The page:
Having decided that the TTFA Act did not restrict the local football from abiding by Fifa’s regulations in any way, Bereaux did not accept Crowne’s argument that the stipulation which forced the local body to use CAS was an imposition.
Article 67 of the TTFA Constitution states:
‘In accordance with the relevant provisions of the Fifa Statutes, any appeal against a final and binding decision passed by Fifa, Concacaf or the leagues shall be heard by the CAS, unless another arbitration tribunal has jurisdiction in accordance with art 69.
‘[…] TTFA shall ensure its full compliance and that of all those subject to its jurisdiction with any final decision passed by a Fifa body, by a Concacaf body, by the arbitration tribunal recognised by TTFA or by the CAS.’
Bereaux said Fifa membership is voluntary and if the TTFA chose to join, then it is obliged to accept its rules.
“The TTFA has made that choice—a choice which preceded its incorporation in 1982,” said Bereaux. “It has been a member of Fifa since 1964. It chose to join Fifa and to abide by its statutes, rules and regulations.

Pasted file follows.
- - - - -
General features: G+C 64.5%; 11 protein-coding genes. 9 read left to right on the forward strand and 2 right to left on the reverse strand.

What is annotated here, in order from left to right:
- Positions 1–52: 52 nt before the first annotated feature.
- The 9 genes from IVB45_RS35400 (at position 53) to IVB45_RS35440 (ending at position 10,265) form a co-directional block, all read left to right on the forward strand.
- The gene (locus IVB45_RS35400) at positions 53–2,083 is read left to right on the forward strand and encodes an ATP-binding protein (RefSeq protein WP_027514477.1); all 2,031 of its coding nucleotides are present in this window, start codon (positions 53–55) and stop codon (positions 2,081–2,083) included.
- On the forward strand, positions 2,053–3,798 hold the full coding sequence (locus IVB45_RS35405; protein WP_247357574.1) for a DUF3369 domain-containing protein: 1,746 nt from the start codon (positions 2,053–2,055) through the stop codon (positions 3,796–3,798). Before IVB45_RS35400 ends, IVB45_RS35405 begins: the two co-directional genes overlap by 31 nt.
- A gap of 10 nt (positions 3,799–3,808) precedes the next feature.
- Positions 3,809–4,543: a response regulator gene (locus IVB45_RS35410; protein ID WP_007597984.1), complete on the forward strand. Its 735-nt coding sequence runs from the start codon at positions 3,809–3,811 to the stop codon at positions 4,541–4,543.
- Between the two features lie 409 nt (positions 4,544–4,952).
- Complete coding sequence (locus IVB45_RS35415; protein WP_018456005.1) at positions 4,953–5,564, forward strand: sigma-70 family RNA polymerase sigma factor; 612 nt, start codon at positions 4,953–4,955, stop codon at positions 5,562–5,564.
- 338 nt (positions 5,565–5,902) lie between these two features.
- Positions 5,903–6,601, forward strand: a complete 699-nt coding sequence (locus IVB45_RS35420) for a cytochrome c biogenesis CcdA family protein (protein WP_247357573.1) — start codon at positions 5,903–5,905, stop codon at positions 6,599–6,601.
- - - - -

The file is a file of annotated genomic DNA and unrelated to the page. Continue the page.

“[…] To the extent that Article 67 ousts the court’s jurisdiction, it was the choice made by the TTFA within the wide ambit permitted it by sections 3 and 4 of the TTFA Act. Having made its choice and having bound itself by its own constitution to comply, it cannot now act outside of its provisions.”
Still, the court of appeal was unimpressed with CAS’ behaviour in this matter and its relationship with Fifa.
Wallace opted to move to the high court, on the guidance of his attorneys, after what they felt to be signs of inherent bias at CAS. And Bereaux found they had good reason to be uneasy, as he noted Fifa’s refusal—even when asked—to abide by CAS’ rules to pay arbitration fees upfront.
Inexplicably, CAS demanded that the cash-strapped TTFA pay Fifa’s share for them too, at a total cost of 40,000 Swiss francs (TT$300,000).
“In the context of an already financially straitened organisation, such a request did seem to me to be highly unreasonable,” said Bereaux. “My concern was heightened when I read Article 64(2) of the Statutes of the Bodies Working for the Settlement of Sports Related Disputes (which govern CAS arbitrations it appears), which was used by CAS to justify TTFA paying the entire amount of upfront costs. There was no basis under that provision for calling on the TTFA to pay the entire sum.